Tapjoy’s Mike Lisavich, Group Product Manager, shared his thoughts on all things AI-based bidding, the role of creative in the outcome of bids and his personal favorite casino game.
Please tell us a little about yourself and your role at Tapjoy.
My name’s Mike Lisavich and I’m the head of demand products at Tapjoy, which basically means I oversee all the work we do on ad products, videos, and digital creatives. My team is mostly developers, and we spend a lot of time trying to solve problems that publishers and advertisers deal with when trying to reach users at scale. We also build Tapjoy’s dashboards and reporting APIs, and we maintain the integrations we have with mobile measurement partners. We’re fairly autonomous, which means we get to tackle some very interesting challenges. Right now we’re heads-down on things like goal-based bidding and playable end cards for games and brands.
Can you please describe your thoughts on the current challenges and opportunities ad-tech/mar-tech companies face regarding the role of machine learning?
I’d say the biggest challenge people face is finding the right balance of machine learning versus traditional optimization. We actually have a pretty significant head start there. Tapjoy’s algorithms for our video and offerwall products have been driven by machine learning for years. We invested early and it’s paid off big time by keeping our buying processes efficient, saving us manpower, and letting us gain insights that we otherwise wouldn’t have been able to. Those are the same opportunities I think a lot of folks are trying to realize. Where it starts to get particularly challenging, and what we’re particularly excited for, is when advertisers push for goal-based deals in machine learning-powered products. Those sorts of downstream models make bidding and optimization particularly challenging, but we’re already exploring this with some help from our data science team, and it’s going well.
What’s the biggest challenge in developing an AI-based system for bid rate optimization and targeting?
There are two main challenges, and the first is privacy-related. Any sort of data science — AI-based or otherwise — is only as effective as the data it has access to. Data privacy legislation like the GDPR puts hard limits on that. The mandate then becomes “do more with less,” but once certain data points are off-limits, there’s only so much you can do. Having to triage optimization and targeting tasks based on fundamental data availability makes predicting efficacy far more difficult. Don’t get me wrong, privacy is important and I’m glad the discussion is being had, but a lot of the surrounding nuance hasn’t yet reached the public consciousness. My hope is that privacy and innovation are able to find a balance that allows for the best of both worlds, and that the proper security measures are taken. I really think there’s the potential for a win-win outcome.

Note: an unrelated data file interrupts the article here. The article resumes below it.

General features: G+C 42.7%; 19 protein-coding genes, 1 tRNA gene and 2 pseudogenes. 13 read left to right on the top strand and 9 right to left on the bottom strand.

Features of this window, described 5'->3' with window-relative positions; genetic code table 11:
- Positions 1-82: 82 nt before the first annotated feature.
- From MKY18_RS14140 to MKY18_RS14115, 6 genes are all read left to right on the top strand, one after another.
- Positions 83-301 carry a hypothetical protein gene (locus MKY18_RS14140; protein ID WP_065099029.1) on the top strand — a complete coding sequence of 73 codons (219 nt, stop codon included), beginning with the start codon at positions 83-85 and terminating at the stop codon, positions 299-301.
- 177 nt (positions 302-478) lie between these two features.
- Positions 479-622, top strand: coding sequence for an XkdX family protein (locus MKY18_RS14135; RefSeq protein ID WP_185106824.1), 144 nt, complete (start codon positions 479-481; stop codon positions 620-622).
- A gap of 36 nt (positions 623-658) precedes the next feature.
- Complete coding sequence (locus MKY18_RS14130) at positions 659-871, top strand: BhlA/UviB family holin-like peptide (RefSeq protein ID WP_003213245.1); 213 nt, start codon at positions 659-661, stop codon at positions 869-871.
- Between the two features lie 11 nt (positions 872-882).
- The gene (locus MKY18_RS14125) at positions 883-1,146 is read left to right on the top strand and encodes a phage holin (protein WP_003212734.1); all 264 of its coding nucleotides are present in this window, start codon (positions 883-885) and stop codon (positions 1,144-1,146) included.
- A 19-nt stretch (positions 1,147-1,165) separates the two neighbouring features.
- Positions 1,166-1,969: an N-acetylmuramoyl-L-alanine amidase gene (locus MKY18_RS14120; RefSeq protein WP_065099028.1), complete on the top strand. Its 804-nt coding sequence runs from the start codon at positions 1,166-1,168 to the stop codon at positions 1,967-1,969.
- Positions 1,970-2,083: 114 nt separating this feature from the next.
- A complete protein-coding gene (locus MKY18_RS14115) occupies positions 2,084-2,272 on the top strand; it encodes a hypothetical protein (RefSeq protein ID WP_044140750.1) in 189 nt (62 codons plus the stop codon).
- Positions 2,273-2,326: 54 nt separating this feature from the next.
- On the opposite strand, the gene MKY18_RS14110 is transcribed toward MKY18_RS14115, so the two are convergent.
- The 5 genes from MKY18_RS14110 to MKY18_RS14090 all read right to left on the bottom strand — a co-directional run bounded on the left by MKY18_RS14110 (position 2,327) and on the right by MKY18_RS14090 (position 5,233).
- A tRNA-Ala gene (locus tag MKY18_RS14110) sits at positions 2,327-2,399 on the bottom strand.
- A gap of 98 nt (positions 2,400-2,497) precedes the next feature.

The second biggest challenge I’d say is probably event-based targeting. There’s mounting interest from publishers, probably due to similar functionality available from companies like Facebook, for the ability to target users based on in-app behavior. The sheer volume of touch points across disparate systems can make for a pretty tangled process that only a few firms like us can unravel, but AI can help. It can be used to power things like behavioral analysis and psychographic profiling that have the potential to be huge time savers, while making advanced targeting strategies more widely available. There’s a lot of links in the chain that ultimately need to lead back to an advertiser, but AI is making that more and more approachable.
Do you think AI-enabled computers will one day take over the media buying process completely?
I doubt anybody will be comfortable handing over the reins entirely, so there’s always going to be some sort of human element, but the industry is definitely trending towards programmatic practices that go layers deep. Advertisers are accustomed to buying users based on variables like device model, country and publisher app, and that’s only possible in the programmatic world. It’s also what allows us to optimize extremely well within our own network, but we have to consider the fact that some of our advertisers want us to be efficient against other networks as well. We’ve learned to always focus on our customer and the problem they’re trying so solve, and that will always require some level of human involvement.